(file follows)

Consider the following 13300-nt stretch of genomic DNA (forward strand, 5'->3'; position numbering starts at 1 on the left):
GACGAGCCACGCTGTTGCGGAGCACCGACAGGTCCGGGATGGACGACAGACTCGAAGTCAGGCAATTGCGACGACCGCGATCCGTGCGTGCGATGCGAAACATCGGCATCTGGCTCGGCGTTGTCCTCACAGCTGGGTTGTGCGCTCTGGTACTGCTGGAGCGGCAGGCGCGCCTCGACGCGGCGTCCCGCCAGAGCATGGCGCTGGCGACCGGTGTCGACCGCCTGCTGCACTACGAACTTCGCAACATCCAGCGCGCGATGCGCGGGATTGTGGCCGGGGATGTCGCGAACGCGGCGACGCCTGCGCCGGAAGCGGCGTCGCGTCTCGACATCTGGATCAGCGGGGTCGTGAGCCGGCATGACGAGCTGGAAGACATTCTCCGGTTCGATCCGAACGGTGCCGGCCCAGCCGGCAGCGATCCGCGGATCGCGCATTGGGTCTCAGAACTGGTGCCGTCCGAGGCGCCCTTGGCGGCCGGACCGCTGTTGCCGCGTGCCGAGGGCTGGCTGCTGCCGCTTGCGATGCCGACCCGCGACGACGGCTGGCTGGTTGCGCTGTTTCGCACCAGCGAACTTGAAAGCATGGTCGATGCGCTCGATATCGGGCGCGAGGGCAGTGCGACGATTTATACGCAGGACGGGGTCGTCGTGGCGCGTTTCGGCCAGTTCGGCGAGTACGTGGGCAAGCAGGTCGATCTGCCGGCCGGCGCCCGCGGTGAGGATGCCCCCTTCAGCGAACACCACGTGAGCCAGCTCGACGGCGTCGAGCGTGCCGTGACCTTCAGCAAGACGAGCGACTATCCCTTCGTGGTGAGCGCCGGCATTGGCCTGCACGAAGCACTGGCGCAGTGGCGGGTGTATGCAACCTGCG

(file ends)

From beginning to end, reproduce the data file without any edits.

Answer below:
Consider the following 13300-nt stretch of genomic DNA (forward strand, 5'->3'; position numbering starts at 1 on the left):
GACGAGCCACGCTGTTGCGGAGCACCGACAGGTCCGGGATGGACGACAGACTCGAAGTCAGGCAATTGCGACGACCGCGATCCGTGCGTGCGATGCGAAACATCGGCATCTGGCTCGGCGTTGTCCTCACAGCTGGGTTGTGCGCTCTGGTACTGCTGGAGCGGCAGGCGCGCCTCGACGCGGCGTCCCGCCAGAGCATGGCGCTGGCGACCGGTGTCGACCGCCTGCTGCACTACGAACTTCGCAACATCCAGCGCGCGATGCGCGGGATTGTGGCCGGGGATGTCGCGAACGCGGCGACGCCTGCGCCGGAAGCGGCGTCGCGTCTCGACATCTGGATCAGCGGGGTCGTGAGCCGGCATGACGAGCTGGAAGACATTCTCCGGTTCGATCCGAACGGTGCCGGCCCAGCCGGCAGCGATCCGCGGATCGCGCATTGGGTCTCAGAACTGGTGCCGTCCGAGGCGCCCTTGGCGGCCGGACCGCTGTTGCCGCGTGCCGAGGGCTGGCTGCTGCCGCTTGCGATGCCGACCCGCGACGACGGCTGGCTGGTTGCGCTGTTTCGCACCAGCGAACTTGAAAGCATGGTCGATGCGCTCGATATCGGGCGCGAGGGCAGTGCGACGATTTATACGCAGGACGGGGTCGTCGTGGCGCGTTTCGGCCAGTTCGGCGAGTACGTGGGCAAGCAGGTCGATCTGCCGGCCGGCGCCCGCGGTGAGGATGCCCCCTTCAGCGAACACCACGTGAGCCAGCTCGACGGCGTCGAGCGTGCCGTGACCTTCAGCAAGACGAGCGACTATCCCTTCGTGGTGAGCGCCGGCATTGGCCTGCACGAAGCACTGGCGCAGTGGCGGGTGTATGCAACCTGCG